Third time’s a charm: Melbourne e-scooter trial extended again

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Melbourne’s e-scooter trial has been extended for a third time as the government delays a decision on whether to make the controversial vehicles permanent until next year.

A Victorian government spokesperson confirmed to this masthead the trial across the City of Melbourne, Yarra and Port Phillip council areas was given a further six-month extension this week before its second extension was due to expire.

The original trial was launched in February 2022 and was slated to only last a year.

In January, the trial with e-scooter hire companies Neuron and Lime was lengthened by two months. In March, a further six months were added while a ban was lifted on personal electric scooters, allowing them to join the trial.

When previously extending the trial, the state government has said it wanted to collect more data on e-scooter usage.

“We welcome the government’s decision to prioritise micromobility and to continue supporting sustainable transport options for the community,” Lime ANZ General Manager, Hugo Burt Morris, said on Thursday.

E-scooters will continue to fly around Melbourne.Credit: Scott McNaughton

Advocates say e-scooters can add to Melbourne’s transport network by conveniently filling gaps as a low-emissions alternative to cars on short journeys.

However, injuries to pedestrians from illegal footpath riding at speed have fuelled safety concerns, particularly for the elderly and disabled.

The 2500 hire scooters scattered across inner Melbourne can travel up to 20 km/h under the trial. All riders must wear a helmet and can travel in bike lanes and on shared paths, but cannot use the e-scooters on footpaths.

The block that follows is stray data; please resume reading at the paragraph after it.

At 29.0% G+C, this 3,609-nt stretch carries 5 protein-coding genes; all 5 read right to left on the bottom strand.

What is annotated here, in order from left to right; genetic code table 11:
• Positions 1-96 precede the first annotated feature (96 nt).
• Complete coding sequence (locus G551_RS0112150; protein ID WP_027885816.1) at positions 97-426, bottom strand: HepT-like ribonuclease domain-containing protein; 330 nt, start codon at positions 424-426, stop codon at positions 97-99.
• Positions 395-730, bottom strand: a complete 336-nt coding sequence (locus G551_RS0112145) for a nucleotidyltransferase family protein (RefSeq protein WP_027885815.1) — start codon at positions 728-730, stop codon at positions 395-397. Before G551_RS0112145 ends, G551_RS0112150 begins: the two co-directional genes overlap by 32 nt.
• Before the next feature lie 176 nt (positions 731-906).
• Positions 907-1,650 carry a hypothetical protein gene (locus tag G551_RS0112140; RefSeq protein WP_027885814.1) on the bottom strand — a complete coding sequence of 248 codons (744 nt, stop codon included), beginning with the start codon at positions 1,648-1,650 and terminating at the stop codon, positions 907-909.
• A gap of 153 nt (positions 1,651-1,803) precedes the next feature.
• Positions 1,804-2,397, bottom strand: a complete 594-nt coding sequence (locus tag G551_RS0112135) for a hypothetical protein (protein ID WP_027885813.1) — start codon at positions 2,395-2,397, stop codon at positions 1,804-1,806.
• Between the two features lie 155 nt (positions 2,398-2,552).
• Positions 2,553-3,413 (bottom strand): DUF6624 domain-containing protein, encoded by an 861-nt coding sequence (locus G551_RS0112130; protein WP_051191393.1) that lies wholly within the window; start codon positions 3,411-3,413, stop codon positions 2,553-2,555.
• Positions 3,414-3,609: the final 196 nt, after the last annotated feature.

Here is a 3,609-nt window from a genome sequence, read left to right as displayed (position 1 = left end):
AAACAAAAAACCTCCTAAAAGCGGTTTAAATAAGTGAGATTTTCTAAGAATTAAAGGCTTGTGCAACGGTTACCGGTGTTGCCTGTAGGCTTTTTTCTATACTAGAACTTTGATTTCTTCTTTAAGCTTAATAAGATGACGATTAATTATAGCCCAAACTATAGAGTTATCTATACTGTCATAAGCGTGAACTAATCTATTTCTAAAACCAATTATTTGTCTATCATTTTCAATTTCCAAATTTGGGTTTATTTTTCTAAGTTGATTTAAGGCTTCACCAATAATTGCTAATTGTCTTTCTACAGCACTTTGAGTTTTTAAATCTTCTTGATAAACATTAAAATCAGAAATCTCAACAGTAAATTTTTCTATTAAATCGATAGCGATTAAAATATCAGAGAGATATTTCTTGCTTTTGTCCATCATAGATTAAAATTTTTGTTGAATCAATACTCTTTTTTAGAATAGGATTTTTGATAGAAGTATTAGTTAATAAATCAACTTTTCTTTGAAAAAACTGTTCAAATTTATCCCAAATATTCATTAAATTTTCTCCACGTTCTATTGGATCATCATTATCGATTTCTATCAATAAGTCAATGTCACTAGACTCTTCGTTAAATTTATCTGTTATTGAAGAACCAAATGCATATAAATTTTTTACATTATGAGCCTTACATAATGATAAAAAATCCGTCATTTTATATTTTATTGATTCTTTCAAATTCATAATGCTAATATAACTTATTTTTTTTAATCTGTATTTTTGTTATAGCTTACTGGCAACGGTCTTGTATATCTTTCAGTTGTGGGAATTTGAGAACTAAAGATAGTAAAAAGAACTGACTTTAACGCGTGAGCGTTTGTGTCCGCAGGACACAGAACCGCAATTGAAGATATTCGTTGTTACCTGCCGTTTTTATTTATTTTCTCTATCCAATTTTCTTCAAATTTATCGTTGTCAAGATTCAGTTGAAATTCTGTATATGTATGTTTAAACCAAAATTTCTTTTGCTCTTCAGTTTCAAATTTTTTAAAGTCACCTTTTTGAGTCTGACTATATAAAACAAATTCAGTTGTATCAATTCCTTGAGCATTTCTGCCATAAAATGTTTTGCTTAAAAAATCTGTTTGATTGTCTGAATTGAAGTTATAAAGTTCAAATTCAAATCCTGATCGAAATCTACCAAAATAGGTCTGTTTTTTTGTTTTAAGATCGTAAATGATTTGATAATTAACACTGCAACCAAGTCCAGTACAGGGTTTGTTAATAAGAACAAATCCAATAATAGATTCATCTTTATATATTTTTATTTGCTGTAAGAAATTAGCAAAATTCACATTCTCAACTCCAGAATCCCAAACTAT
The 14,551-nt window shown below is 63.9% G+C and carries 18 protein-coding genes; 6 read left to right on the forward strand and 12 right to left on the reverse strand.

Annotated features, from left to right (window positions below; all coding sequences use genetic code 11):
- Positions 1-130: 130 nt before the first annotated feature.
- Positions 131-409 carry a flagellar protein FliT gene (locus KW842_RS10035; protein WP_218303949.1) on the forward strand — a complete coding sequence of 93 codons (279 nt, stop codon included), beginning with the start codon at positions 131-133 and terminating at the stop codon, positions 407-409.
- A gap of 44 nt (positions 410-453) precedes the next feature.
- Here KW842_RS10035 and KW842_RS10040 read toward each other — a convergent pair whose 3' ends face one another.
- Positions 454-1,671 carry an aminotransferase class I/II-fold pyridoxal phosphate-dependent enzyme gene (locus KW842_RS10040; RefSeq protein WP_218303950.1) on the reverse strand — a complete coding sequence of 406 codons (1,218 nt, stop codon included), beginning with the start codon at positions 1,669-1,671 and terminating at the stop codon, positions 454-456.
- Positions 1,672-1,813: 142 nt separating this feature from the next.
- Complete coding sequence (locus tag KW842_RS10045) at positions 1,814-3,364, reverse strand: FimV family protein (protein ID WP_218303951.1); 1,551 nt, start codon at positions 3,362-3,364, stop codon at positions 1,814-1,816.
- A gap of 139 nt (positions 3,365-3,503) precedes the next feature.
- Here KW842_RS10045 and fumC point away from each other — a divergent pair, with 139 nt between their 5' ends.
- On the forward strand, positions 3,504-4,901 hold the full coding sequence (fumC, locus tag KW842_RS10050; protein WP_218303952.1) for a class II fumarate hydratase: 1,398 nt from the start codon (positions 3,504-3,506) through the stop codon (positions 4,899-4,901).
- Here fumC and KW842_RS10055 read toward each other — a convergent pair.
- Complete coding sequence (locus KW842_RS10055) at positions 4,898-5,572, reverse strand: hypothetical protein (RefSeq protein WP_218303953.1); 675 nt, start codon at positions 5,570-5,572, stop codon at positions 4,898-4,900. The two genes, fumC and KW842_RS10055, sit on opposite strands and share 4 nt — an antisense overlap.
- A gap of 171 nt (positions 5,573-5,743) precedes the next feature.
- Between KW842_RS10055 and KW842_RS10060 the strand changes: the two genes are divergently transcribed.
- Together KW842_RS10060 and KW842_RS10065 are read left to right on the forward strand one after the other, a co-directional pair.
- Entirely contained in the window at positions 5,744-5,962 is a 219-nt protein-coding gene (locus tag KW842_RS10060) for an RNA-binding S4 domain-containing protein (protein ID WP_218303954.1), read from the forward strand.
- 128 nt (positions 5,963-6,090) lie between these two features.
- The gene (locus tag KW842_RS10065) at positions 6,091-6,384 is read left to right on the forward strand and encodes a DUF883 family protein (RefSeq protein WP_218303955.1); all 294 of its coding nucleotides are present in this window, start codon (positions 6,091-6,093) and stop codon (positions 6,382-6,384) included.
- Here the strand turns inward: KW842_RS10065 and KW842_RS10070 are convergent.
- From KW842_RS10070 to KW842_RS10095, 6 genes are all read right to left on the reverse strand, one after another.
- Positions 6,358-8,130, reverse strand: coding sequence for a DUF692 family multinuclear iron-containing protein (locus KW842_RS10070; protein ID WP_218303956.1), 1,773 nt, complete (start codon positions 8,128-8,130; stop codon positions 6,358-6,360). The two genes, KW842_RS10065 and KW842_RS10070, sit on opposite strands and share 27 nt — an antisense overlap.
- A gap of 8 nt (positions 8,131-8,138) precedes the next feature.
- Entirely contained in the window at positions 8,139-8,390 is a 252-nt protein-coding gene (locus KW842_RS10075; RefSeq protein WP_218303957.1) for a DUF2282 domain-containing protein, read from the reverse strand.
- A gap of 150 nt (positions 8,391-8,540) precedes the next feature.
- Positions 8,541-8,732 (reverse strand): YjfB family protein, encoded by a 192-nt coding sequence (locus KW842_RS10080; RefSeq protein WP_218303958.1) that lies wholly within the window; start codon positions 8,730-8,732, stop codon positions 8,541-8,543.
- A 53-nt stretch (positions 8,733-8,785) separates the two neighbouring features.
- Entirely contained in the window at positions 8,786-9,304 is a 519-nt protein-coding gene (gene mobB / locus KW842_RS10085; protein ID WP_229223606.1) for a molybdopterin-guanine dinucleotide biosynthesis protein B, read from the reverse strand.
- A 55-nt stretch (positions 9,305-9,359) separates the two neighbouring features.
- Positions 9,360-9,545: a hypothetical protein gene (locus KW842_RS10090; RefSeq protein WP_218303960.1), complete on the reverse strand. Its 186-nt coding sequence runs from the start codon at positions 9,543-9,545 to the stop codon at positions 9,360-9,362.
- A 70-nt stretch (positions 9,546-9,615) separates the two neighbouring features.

At least two people were killed in crashes involving private e-scooters in Victoria last year, and data from Monash University’s Victorian Injury Surveillance Unit shows more than 400 people were admitted to hospital in 2021/22.

Lime’s Australian boss told this masthead earlier this year that rider behaviour had improved since the start of the trial and the company was continuing to work towards stamping misuse out.

Burt Morris also said customers rode on the footpath illegally because Melbourne does not have enough bike lanes, and they did not feel safe being on the road.

He added the city needed dedicated parking spaces for hired and private scooters to stop them being left blocking footpaths – another criticism of their use across Melbourne.

With Cara Waters and Patrick Hatch

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